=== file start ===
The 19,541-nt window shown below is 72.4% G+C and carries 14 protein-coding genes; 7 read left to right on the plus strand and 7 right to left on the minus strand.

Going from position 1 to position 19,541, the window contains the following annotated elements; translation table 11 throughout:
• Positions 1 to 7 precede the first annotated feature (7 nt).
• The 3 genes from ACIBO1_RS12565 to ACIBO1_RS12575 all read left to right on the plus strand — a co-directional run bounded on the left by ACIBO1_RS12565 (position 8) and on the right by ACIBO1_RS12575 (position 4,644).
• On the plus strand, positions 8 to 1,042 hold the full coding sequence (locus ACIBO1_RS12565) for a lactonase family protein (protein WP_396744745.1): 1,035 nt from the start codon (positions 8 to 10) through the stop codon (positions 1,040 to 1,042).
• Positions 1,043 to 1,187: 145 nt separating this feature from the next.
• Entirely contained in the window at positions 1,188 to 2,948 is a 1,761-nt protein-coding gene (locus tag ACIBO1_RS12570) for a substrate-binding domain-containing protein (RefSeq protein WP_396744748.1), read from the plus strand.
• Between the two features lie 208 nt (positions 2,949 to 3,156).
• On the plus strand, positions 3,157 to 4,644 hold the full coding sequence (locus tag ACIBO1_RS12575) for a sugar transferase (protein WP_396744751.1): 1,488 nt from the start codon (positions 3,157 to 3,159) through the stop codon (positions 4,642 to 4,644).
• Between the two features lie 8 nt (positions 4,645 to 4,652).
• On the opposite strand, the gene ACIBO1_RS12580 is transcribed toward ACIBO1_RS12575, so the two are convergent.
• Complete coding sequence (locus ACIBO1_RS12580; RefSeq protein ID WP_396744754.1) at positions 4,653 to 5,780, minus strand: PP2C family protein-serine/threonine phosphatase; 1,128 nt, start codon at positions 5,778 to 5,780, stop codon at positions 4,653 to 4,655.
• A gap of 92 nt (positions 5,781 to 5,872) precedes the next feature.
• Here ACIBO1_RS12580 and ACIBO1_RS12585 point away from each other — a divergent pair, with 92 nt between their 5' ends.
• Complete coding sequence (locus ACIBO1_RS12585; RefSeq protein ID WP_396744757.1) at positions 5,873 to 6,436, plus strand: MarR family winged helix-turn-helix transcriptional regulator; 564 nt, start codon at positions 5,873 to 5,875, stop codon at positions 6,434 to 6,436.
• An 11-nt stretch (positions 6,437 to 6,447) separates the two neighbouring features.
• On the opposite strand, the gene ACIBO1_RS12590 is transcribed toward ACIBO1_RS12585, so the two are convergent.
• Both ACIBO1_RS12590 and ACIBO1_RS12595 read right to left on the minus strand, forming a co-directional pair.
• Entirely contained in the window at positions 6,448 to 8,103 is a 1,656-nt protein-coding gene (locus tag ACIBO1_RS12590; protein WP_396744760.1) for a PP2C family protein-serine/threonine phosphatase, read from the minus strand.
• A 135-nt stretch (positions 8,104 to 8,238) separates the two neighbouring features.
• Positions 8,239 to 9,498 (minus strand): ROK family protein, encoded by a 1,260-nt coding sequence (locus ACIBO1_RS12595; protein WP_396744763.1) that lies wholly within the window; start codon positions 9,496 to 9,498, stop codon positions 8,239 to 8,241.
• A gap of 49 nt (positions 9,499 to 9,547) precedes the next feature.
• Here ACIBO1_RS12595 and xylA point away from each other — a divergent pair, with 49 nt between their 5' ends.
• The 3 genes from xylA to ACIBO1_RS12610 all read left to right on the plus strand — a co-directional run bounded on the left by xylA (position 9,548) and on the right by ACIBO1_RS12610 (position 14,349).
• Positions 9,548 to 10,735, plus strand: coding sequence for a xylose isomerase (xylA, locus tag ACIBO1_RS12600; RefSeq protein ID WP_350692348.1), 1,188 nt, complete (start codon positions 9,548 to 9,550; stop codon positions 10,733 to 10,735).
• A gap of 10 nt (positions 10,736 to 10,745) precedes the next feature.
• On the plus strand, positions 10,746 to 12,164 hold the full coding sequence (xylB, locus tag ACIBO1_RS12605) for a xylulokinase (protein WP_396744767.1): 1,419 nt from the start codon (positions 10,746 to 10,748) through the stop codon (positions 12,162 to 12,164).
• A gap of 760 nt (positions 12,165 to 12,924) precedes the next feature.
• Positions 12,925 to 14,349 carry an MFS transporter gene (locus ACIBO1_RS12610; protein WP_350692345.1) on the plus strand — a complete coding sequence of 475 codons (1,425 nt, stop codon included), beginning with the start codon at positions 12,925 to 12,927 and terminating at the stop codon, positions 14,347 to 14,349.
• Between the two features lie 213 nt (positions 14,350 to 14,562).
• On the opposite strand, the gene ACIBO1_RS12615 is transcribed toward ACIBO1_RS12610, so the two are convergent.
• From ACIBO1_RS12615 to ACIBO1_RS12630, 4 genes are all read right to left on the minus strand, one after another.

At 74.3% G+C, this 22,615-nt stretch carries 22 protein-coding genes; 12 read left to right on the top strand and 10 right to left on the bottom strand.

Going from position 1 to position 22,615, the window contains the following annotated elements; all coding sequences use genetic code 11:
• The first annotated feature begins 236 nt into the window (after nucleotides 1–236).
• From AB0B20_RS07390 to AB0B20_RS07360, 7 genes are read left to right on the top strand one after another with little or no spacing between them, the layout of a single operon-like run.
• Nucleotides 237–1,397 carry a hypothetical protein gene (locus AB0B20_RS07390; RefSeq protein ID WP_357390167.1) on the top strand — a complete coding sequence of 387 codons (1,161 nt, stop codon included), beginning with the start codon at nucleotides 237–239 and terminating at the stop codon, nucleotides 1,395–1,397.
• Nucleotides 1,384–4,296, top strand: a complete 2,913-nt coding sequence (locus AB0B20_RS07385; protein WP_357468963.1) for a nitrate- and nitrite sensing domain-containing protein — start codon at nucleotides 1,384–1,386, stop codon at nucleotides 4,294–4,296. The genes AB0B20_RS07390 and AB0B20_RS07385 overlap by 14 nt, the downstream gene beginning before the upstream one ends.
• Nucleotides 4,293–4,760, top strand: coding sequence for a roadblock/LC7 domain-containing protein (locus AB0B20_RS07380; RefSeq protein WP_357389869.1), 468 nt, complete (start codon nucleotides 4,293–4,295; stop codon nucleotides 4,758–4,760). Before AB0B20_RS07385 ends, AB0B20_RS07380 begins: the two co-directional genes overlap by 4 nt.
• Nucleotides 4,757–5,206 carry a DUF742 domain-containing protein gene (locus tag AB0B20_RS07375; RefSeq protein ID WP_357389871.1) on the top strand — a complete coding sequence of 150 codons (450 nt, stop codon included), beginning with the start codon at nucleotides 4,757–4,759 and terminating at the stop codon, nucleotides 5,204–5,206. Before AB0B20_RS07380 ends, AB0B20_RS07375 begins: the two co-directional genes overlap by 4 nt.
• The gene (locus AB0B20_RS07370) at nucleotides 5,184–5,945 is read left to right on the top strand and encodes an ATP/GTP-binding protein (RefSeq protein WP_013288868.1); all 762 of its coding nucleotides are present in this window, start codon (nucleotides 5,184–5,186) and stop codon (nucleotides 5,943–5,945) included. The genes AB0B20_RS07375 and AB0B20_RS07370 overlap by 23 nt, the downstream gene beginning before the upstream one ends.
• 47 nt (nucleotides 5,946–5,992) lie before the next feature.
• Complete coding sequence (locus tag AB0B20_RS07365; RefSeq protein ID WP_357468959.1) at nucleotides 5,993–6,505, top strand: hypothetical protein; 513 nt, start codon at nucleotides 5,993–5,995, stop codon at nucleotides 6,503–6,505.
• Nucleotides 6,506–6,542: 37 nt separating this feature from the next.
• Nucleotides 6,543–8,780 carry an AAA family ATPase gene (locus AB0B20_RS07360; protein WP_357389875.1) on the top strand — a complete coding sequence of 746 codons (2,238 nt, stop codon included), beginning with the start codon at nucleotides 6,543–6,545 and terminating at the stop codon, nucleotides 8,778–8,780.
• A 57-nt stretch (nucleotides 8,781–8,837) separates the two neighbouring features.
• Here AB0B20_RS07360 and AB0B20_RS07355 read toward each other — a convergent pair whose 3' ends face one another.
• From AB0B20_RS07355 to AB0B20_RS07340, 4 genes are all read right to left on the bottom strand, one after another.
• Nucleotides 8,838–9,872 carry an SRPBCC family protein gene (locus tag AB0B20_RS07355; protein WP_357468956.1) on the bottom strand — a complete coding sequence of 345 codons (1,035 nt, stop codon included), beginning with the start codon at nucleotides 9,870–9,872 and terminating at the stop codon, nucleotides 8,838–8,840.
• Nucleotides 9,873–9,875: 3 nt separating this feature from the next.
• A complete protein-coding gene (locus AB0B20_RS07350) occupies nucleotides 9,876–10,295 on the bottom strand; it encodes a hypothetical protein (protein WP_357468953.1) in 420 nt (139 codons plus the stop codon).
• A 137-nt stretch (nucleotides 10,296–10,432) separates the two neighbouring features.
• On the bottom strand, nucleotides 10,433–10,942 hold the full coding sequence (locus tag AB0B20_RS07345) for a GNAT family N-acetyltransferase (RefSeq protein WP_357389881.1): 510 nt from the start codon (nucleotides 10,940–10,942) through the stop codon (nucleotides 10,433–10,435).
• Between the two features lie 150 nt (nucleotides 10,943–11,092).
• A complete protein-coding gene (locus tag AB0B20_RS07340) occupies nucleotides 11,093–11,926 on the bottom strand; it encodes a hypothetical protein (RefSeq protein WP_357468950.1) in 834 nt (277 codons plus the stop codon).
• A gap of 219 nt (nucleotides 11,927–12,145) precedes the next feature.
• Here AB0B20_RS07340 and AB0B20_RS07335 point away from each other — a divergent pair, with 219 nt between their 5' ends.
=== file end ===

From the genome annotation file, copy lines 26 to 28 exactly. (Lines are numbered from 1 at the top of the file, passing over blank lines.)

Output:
• A gap of 10 nt (positions 10,736 to 10,745) precedes the next feature.
• On the plus strand, positions 10,746 to 12,164 hold the full coding sequence (xylB, locus tag ACIBO1_RS12605) for a xylulokinase (protein WP_396744767.1): 1,419 nt from the start codon (positions 10,746 to 10,748) through the stop codon (positions 12,162 to 12,164).
• A gap of 760 nt (positions 12,165 to 12,924) precedes the next feature.